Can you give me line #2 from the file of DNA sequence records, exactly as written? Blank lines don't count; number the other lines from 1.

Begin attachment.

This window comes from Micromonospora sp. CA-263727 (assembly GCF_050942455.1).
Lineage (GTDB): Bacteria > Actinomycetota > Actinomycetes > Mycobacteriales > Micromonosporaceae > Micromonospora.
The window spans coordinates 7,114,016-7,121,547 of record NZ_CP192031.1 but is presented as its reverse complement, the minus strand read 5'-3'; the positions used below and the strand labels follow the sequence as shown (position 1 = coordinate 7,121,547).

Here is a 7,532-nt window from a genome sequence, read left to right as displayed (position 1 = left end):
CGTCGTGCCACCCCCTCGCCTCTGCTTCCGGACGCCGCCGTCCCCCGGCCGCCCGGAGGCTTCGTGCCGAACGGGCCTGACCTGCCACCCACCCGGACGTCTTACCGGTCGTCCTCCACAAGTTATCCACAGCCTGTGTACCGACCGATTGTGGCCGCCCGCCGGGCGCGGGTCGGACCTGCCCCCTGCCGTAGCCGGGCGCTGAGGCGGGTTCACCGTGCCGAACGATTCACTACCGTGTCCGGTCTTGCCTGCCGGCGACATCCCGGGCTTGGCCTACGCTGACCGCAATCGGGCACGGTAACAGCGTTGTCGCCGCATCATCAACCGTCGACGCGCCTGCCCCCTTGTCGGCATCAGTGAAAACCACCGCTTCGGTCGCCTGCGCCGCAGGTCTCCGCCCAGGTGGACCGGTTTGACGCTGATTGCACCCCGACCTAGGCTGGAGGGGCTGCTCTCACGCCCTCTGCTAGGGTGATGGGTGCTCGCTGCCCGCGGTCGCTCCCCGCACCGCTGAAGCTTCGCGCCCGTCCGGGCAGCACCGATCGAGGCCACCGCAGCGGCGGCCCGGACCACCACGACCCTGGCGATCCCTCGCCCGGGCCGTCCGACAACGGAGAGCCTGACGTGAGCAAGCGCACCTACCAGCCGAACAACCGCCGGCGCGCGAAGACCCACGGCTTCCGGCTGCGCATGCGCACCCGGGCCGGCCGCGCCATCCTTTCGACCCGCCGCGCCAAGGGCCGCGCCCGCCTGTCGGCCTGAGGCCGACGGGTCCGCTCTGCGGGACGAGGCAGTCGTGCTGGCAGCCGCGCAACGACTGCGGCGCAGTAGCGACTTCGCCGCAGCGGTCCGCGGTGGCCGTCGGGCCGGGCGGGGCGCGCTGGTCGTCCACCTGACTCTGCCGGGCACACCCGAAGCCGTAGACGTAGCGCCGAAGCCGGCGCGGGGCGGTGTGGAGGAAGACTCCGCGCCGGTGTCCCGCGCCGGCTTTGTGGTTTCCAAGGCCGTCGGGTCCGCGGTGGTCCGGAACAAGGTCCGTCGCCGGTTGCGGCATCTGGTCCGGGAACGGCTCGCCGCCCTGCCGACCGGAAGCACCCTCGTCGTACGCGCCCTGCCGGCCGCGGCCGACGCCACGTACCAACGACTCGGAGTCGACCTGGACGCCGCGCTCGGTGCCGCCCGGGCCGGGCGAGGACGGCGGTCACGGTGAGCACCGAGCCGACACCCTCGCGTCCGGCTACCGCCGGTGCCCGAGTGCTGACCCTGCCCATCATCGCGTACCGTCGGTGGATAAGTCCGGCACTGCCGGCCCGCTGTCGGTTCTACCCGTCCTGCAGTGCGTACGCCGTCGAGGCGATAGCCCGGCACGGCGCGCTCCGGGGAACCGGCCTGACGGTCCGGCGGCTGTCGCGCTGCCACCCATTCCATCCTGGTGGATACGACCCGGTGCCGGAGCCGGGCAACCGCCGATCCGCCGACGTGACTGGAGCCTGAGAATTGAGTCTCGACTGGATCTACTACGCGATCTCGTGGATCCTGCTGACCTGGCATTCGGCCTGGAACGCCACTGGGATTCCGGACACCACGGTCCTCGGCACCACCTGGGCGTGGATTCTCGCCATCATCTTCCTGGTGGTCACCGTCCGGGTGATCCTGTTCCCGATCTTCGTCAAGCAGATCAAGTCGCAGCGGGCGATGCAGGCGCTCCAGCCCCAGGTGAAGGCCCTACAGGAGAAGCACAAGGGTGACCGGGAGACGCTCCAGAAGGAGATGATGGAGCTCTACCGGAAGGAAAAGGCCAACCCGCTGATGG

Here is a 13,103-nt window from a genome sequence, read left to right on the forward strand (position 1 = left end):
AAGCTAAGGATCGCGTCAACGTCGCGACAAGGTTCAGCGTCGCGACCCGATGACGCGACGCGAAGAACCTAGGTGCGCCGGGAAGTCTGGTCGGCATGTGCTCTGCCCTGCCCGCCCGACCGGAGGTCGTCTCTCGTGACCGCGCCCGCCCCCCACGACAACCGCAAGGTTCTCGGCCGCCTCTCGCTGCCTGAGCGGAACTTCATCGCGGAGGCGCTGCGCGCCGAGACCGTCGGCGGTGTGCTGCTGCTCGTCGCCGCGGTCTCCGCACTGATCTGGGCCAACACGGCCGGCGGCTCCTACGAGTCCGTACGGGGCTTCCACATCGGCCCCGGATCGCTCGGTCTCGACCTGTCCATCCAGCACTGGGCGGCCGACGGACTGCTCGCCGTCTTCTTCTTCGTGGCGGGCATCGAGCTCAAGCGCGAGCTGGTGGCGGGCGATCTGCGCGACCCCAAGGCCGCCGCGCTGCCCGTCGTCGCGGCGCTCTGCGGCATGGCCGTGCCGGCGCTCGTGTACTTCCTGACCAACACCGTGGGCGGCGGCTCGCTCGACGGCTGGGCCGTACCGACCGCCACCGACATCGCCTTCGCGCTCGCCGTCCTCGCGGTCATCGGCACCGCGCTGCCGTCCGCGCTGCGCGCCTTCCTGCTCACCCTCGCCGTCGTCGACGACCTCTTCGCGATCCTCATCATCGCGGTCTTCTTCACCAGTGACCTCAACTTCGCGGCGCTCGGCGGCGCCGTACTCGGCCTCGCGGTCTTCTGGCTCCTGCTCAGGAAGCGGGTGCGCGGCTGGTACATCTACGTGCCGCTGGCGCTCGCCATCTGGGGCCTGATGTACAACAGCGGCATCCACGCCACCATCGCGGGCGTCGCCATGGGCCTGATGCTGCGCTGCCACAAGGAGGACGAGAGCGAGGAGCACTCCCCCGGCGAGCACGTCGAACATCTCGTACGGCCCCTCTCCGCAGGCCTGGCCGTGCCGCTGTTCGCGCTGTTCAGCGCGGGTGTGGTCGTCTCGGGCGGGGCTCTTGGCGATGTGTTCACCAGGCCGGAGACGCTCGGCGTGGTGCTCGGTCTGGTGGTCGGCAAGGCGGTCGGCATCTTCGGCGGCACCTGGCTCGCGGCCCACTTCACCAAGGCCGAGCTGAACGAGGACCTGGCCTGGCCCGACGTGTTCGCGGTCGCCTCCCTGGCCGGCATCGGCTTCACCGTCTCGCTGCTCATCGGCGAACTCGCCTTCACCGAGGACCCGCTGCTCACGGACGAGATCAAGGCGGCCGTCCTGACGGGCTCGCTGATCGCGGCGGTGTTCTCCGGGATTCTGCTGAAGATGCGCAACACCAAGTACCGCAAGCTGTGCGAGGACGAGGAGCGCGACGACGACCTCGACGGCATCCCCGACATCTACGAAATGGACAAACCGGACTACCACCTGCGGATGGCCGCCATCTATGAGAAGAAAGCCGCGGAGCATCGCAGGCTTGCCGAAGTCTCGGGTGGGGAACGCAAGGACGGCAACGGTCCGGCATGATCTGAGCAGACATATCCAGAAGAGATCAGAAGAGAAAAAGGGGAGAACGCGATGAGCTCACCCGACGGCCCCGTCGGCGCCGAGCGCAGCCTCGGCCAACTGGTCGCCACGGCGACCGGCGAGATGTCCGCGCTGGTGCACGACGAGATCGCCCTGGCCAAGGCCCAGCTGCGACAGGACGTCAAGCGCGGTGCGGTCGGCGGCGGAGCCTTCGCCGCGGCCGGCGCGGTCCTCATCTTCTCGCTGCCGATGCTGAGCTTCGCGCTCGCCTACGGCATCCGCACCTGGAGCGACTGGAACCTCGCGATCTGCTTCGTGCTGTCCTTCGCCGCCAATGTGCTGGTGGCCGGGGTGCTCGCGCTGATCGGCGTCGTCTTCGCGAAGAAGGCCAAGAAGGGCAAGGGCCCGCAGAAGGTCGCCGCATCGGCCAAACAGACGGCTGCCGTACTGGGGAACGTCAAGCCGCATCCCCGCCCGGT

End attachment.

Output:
Lineage (GTDB): Bacteria > Actinomycetota > Actinomycetes > Mycobacteriales > Micromonosporaceae > Micromonospora.